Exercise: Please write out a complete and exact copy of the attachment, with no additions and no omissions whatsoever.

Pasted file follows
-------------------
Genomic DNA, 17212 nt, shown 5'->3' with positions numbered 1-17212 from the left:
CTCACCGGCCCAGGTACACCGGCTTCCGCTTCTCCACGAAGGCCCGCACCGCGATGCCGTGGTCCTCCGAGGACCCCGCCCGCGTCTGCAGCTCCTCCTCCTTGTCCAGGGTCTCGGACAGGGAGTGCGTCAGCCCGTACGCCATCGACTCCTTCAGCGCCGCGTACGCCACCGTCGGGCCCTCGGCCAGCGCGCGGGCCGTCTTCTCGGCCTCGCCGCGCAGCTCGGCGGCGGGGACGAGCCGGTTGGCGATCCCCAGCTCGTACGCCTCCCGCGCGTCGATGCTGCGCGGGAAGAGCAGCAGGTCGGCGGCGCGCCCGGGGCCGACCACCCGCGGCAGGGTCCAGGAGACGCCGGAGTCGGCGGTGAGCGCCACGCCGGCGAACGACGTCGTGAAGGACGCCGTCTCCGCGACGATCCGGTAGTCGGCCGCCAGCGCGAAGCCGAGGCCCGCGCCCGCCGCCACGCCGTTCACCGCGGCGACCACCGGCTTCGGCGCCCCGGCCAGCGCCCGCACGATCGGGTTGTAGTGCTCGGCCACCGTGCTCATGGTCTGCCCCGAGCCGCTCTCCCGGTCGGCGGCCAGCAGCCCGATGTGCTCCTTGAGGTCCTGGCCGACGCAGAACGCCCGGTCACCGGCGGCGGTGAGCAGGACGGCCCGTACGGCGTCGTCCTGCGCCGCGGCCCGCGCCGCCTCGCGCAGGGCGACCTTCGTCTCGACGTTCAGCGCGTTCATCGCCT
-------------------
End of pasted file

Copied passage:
Genomic DNA, 17212 nt, shown 5'->3' with positions numbered 1-17212 from the left:
CTCACCGGCCCAGGTACACCGGCTTCCGCTTCTCCACGAAGGCCCGCACCGCGATGCCGTGGTCCTCCGAGGACCCCGCCCGCGTCTGCAGCTCCTCCTCCTTGTCCAGGGTCTCGGACAGGGAGTGCGTCAGCCCGTACGCCATCGACTCCTTCAGCGCCGCGTACGCCACCGTCGGGCCCTCGGCCAGCGCGCGGGCCGTCTTCTCGGCCTCGCCGCGCAGCTCGGCGGCGGGGACGAGCCGGTTGGCGATCCCCAGCTCGTACGCCTCCCGCGCGTCGATGCTGCGCGGGAAGAGCAGCAGGTCGGCGGCGCGCCCGGGGCCGACCACCCGCGGCAGGGTCCAGGAGACGCCGGAGTCGGCGGTGAGCGCCACGCCGGCGAACGACGTCGTGAAGGACGCCGTCTCCGCGACGATCCGGTAGTCGGCCGCCAGCGCGAAGCCGAGGCCCGCGCCCGCCGCCACGCCGTTCACCGCGGCGACCACCGGCTTCGGCGCCCCGGCCAGCGCCCGCACGATCGGGTTGTAGTGCTCGGCCACCGTGCTCATGGTCTGCCCCGAGCCGCTCTCCCGGTCGGCGGCCAGCAGCCCGATGTGCTCCTTGAGGTCCTGGCCGACGCAGAACGCCCGGTCACCGGCGGCGGTGAGCAGGACGGCCCGTACGGCGTCGTCCTGCGCCGCGGCCCGCGCCGCCTCGCGCAGGGCGACCTTCGTCTCGACGTTCAGCGCGTTCATCGCCT